The Biggest Corporate Crises of 2005: Part II
Charting the future of public relations
Holmes Report
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The Biggest Corporate Crises of 2005: Part II

Even in a year dominated by government catastrophes like Hurricane Katrina, it’s clear that corporations have not insulted themselves against crisis.

Paul Holmes

5. The Refco Scandal

In October, two months after an initial public offering that valued the company at more than half a billion dollars, derivatives broker Refco’s share price lost about two-thirds of its value before the New York Stock Exchange called a halt to trading. The collapse was triggered when the company announced that chief executive Philip Bennett has been asked to take an immediate leave of absence and to pay back $430 billion in debt that had apparently been concealed for seven years before the IPO. Refco said it believed the money was owed by a third-party, but it turned out to be owed by a company Bennett controlled.

A few days later, the U.S. Attorney’s office in New York charged the former CEO with one count of criminal securities fraud. According to prosecutors, Bennett engaged in a series of transactions at the end of recent fiscal quarters, designed to disguise the debt owed to Refco by a private entity he controlled.

Refco closed down business nits that helped investors trade stocks, bonds, and foreign currencies, leaving only its core futures brokerage operation and filed for Chapter 11 protection on October 17.

But the company’s advisors faced a daunting public relations challenge too, as investors began to ask how those advisors could have scrutinized the company’s books without finding the alleged fraud. Meanwhile, many wondered how institutional investors could have bought into the IPO despite warning signs in the prospectus.

Buried in the boilerplate discussion of various risks to its business disclosed in the prospectus Refco filed with the Securities & Exchange Commission on July 25—two weeks before the IPO—was a paragraph indicating that the company’s accountants at Grant Thornton had found two “significant deficiencies” in its internal controls.

The Chicago-based accounting firm reported that Refco’s finance department did not have the resources to prepare financial statements “that are fully compliant with all S.E.C. reporting guidelines on a timely basis” and that the company lacked a formal process for closing its books at the end of each quarter.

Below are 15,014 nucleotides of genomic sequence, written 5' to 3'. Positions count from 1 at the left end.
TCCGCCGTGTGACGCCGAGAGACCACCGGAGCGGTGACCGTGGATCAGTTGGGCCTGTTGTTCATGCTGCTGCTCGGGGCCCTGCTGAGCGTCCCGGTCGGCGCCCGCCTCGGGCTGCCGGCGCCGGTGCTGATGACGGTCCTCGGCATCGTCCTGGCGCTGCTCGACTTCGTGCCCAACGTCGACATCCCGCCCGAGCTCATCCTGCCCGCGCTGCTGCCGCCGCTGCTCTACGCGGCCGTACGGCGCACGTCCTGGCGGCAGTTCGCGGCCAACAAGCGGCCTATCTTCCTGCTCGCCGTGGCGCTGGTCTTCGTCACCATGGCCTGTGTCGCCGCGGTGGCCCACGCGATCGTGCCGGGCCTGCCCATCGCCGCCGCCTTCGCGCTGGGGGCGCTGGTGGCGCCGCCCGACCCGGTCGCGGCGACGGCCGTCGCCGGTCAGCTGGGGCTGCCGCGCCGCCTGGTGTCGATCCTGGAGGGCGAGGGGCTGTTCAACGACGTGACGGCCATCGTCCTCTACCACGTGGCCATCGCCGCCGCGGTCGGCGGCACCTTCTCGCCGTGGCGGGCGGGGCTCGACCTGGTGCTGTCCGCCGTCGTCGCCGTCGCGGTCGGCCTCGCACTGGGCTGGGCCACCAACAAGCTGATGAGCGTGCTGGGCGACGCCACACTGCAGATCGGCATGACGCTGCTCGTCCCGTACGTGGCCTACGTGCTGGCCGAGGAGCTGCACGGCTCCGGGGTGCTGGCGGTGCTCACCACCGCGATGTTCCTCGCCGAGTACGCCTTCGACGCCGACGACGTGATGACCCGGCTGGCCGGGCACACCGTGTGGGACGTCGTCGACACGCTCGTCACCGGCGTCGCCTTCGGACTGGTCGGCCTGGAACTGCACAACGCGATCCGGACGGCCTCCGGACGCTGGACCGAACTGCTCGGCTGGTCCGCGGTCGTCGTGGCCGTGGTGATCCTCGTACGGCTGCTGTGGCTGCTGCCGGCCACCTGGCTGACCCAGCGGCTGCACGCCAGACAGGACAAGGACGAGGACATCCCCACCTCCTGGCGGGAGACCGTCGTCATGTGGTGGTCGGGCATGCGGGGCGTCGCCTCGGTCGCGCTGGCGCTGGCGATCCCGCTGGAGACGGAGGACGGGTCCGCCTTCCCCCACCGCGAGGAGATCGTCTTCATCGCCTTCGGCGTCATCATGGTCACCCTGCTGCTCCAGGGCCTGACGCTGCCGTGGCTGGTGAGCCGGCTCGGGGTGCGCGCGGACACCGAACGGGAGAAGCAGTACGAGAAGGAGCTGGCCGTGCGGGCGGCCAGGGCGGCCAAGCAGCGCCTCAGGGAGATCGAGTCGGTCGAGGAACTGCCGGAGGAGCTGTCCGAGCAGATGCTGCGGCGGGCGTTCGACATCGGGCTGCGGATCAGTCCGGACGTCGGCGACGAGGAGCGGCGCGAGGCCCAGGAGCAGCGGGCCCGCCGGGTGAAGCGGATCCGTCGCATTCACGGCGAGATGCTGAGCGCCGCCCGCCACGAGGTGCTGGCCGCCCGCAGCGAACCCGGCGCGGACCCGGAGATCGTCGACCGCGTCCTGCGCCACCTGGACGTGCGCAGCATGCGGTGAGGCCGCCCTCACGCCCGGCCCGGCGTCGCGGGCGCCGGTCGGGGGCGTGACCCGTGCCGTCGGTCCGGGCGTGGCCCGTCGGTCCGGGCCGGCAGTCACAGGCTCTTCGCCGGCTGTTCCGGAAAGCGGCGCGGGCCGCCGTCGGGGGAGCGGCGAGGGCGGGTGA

Among the advisors caught up in the crisis were Grant Thornton, private equity firm Thomas H. Lee Partners, and Wall Street investment banks Goldman Sachs, Credit Suisse First Boston and Banc of America Securities.

“While our professional consideration is still underway, it appears to be a purposeful deception that required participation by senior management, hidden well enough to also evade numerous other detailed financial inspections performed by many of the most well-respected financial institutions in the country,” said Grant Thornton, which was the subject of an inquiry by the Public Company Accounting Oversight Board.

Goldman was hired in the wake of the crisis to help the company raise fresh capital—a decision that caused some consternation. “To me, that was a desperate attempt to slather themselves in respectability that wasn’t terribly well thought through,” said Michael Greenberger, a law professor at the University of Maryland and a former regulator with the Commodity Futures Trading Commission. “Goldman has its own problems here.”

Writing in The New York Times, meanwhile, Grethen Morgenson opined that “scariest of all may be the fact that supposedly savvy institutional investors who are fiduciaries—TIAA-CREF and Oppenheimer Funds, for example—bought Refco’s shares in spite of the hair-raising risk factors detailed in the prospectus….This is the way investors live now: a financial services company’s inability to prepare its own financial statements does not preclude financial institutions from buying its stock.”

Others predictably wanted to know why the relevant regulators had not spotted the problems. The Wall Street Journal editorialized that “all those new laws, rules and regulators that Congress created after the WorldCom and Enron failures weren’t able to detect, much less prevent, what is alleged to have been fraudulent behavior. Sarbanes-Oxley, which was supposed to protect investors from nefarious CEOs, didn’t deter former Refco chief Phillip Bennett from allegedly disguising that an entity he controlled owed Refco hundreds of millions of dollars.”